Scholars attended Peer Power’s summer program in the afternoons from 1-5 p.m.
The rising seventh and eighth grade students were divided into three teams: Olympians, Athenians and Spartans for the sessions.
They rotated to groups engaging in social studies, math/science, and art/drama with ancient Greece activities.
After scholastic sessions, they participated in Olympic Games, which were either athletic or academic competitions.
The Athenians won the overall competition by a narrow margin with scores boosted by Keyshawn Horn and Nakiyah Robinson who recited the Greek alphabet for extra points for their team.
The Spartans were second and the Olympians finished third.
The scholars read Aesop’s Fables and wrote their own fables; learned about the Greek system of government; explored the origin of the Olympic games; identified Greek gods and goddesses; read plays about the Greek myths; made mosaics, masks and vases; studied the Greek alphabet and wrote their names in Greek; and learned about contributions of the Greeks to the fields of math and science as they made catapults and their own abacus.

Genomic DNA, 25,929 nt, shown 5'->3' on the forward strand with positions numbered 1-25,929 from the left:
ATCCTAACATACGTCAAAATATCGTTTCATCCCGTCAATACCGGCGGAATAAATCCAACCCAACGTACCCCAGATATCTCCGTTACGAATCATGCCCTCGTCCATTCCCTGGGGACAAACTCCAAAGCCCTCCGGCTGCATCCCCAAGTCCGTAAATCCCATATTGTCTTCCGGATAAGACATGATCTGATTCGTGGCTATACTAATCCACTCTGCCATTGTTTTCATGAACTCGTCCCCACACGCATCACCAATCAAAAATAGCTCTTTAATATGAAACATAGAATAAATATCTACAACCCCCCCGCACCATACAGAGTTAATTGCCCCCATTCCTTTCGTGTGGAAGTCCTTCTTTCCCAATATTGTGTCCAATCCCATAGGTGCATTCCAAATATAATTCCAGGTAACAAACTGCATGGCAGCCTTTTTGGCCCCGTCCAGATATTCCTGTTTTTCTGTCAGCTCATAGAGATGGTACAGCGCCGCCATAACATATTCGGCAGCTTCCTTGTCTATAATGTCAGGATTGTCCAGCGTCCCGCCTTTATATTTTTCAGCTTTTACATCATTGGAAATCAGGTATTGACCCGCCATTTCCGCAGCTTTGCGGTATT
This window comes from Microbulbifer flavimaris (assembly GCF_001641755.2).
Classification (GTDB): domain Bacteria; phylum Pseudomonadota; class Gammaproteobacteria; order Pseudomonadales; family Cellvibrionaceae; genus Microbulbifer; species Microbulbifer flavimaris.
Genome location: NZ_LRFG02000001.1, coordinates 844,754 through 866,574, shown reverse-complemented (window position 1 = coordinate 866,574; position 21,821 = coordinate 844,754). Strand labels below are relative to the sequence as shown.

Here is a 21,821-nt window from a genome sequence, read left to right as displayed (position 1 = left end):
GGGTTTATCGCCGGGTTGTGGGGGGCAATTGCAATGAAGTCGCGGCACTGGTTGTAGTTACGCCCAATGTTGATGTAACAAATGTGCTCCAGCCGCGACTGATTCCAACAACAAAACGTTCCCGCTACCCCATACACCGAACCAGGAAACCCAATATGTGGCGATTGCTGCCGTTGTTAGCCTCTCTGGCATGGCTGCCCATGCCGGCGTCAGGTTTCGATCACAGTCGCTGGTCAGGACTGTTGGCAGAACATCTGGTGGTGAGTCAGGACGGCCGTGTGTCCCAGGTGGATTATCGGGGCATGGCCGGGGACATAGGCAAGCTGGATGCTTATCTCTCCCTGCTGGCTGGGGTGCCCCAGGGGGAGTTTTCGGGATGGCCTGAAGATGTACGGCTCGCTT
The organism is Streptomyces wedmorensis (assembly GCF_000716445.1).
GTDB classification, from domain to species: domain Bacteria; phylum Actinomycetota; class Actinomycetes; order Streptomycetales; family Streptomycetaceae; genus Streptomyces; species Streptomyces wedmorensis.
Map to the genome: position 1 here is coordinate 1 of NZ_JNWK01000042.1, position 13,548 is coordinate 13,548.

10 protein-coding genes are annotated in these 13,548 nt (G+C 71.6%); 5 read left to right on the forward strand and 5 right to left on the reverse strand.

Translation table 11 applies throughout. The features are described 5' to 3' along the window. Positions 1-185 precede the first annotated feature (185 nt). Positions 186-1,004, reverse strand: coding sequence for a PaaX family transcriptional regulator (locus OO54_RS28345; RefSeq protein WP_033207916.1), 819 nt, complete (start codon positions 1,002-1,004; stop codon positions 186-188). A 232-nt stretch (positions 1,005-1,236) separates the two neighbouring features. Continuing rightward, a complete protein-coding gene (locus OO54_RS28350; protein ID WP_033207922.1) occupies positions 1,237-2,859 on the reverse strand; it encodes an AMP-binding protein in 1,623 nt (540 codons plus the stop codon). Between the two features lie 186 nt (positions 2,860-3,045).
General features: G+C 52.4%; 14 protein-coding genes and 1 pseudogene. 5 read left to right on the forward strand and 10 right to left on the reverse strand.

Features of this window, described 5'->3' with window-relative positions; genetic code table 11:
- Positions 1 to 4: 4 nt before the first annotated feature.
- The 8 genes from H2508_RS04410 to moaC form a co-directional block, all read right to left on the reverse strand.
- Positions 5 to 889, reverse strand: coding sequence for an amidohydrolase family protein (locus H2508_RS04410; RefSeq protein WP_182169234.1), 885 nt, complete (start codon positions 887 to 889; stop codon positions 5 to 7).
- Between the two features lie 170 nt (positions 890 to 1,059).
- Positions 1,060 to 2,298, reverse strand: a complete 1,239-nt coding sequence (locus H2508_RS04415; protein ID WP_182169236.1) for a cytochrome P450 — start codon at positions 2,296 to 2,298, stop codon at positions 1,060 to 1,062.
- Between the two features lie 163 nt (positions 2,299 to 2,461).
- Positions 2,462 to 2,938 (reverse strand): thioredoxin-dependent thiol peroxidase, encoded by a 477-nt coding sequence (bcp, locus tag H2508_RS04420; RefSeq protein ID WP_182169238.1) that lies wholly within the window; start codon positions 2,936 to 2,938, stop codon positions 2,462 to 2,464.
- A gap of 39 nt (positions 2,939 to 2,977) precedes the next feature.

Solving math puzzles proved to be added challenges.
“I’ve’ had a good time,” said Cheyemma Scott. “I came because I wanted something to do and the things we have done have been a lot of fun. I learned a lot.”
“Seeing young people have fun while learning has been rewarding. Our staff — Jon Calvin, Katie Steinour, and Jestin Dishman — have worked hard to make daily experiences exciting and worthwhile for the scholars,” said Anne Preus, education director for the Delta Innovation Foundation.
High school volunteers: Jakiyah Haywood, Latisha Nash, Telveonte Nash, and Fred Dawson have provided assistance with group activities.
A field trip to Jackson to visit the Museum of Natural Science and a tour of Jackson State University provided another opportunity for learning. Scholars also went to Delta State to make clay vases under the direction of Ron Koehler, Chair of the Department of Art at Delta State.
The summer program was made possible, in part, by a grant from Entergy and from 21st Century funds.